These illegal ivory hunters sure put in the time…
And the risk!
Russian poachers are reaching back in time to cash in on the world’s insatiable demand for rare ivory, digging through millenia-old ice to collect the tusks of mammoths.
Photographer Amos Chapple spent three weeks documenting the harsh, vodka-soaked world of the men who mine for mammoths in the Russian wilderness, for Radio Free Europe.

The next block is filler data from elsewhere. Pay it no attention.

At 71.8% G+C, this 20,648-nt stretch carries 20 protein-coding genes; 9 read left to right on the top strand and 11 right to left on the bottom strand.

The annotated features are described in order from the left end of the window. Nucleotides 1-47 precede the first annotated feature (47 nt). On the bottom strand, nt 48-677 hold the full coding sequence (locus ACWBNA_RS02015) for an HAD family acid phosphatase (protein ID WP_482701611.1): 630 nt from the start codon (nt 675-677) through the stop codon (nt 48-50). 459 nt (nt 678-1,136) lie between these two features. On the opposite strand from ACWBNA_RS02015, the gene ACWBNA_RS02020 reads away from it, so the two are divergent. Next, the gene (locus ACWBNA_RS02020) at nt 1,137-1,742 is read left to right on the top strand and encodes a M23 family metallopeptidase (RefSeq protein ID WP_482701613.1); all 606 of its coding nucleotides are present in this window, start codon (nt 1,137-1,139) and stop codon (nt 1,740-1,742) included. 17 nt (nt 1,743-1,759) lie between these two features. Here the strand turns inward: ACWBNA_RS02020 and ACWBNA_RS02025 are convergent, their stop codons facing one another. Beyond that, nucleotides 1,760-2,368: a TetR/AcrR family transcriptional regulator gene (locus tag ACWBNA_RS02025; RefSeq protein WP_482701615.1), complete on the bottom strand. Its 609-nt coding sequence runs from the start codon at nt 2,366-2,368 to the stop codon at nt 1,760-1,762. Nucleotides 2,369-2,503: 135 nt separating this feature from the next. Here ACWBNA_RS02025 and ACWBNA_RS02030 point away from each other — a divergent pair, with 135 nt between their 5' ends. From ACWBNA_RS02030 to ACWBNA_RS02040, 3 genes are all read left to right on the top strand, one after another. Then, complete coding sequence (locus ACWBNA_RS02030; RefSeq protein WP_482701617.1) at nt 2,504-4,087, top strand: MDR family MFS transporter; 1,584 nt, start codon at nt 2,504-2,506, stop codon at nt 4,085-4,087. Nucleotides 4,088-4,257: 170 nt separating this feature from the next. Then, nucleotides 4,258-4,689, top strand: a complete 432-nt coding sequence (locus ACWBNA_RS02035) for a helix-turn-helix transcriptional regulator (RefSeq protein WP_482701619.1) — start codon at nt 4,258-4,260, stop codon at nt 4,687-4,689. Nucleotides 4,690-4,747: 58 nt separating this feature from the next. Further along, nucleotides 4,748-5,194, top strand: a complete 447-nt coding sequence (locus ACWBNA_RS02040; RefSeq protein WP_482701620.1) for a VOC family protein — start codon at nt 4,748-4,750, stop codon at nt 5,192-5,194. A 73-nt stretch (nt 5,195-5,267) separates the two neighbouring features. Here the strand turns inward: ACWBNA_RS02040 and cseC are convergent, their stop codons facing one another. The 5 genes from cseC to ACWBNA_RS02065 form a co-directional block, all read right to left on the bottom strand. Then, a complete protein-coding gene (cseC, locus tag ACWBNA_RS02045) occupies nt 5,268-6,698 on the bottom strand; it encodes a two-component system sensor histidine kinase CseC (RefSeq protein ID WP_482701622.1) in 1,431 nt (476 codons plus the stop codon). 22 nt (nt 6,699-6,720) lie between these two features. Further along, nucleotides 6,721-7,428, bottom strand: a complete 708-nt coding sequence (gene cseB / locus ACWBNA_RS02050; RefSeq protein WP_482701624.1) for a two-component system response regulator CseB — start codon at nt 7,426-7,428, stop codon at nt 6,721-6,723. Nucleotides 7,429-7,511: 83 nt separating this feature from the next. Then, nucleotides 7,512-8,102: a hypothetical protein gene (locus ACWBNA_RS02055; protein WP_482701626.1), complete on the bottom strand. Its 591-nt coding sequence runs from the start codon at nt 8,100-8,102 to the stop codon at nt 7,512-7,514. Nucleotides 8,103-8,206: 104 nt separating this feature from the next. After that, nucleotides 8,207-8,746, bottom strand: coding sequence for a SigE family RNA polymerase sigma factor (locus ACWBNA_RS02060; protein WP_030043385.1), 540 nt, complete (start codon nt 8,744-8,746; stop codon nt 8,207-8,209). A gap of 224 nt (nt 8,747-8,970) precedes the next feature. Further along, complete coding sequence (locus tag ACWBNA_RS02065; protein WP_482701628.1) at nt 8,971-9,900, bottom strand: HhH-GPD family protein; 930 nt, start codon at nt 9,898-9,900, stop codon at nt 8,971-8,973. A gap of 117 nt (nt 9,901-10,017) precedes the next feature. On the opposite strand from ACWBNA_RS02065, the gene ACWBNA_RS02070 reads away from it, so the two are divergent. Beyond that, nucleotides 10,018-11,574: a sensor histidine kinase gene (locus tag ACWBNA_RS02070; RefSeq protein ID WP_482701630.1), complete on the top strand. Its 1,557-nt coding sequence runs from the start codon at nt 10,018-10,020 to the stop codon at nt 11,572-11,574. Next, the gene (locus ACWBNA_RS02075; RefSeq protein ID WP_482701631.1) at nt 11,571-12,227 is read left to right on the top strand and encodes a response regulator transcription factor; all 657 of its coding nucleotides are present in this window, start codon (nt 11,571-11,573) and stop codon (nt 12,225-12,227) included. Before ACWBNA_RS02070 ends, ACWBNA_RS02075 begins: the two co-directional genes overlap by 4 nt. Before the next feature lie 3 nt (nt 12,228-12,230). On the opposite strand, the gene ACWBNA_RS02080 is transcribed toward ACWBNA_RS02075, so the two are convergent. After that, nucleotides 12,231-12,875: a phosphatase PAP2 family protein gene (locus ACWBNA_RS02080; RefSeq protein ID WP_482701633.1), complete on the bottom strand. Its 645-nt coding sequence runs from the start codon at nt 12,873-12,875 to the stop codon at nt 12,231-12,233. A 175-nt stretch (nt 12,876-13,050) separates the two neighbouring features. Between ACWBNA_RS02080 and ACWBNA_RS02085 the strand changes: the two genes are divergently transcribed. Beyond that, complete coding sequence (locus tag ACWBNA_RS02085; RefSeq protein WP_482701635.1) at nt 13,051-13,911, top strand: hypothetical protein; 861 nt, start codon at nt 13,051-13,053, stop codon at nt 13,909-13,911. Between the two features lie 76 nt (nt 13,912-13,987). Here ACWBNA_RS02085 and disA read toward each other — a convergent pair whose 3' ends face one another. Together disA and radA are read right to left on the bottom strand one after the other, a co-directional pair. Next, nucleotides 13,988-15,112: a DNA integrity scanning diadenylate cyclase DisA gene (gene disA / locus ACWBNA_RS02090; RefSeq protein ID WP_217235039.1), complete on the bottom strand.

The poachers scour remote Siberia, evading police patrols and boring deep into the Siberian permafrost to find remains of the prehistoric animals.
Woolly mammoths roamed the Northern Hemisphere for hundreds of thousands of years before dying out following the last ice age.
Hunters now spend months at a time camping out in freezing temperatures and dodging bears in the hope of striking it rich. A 65-kilogram tusk can fetch as much as $34,000.
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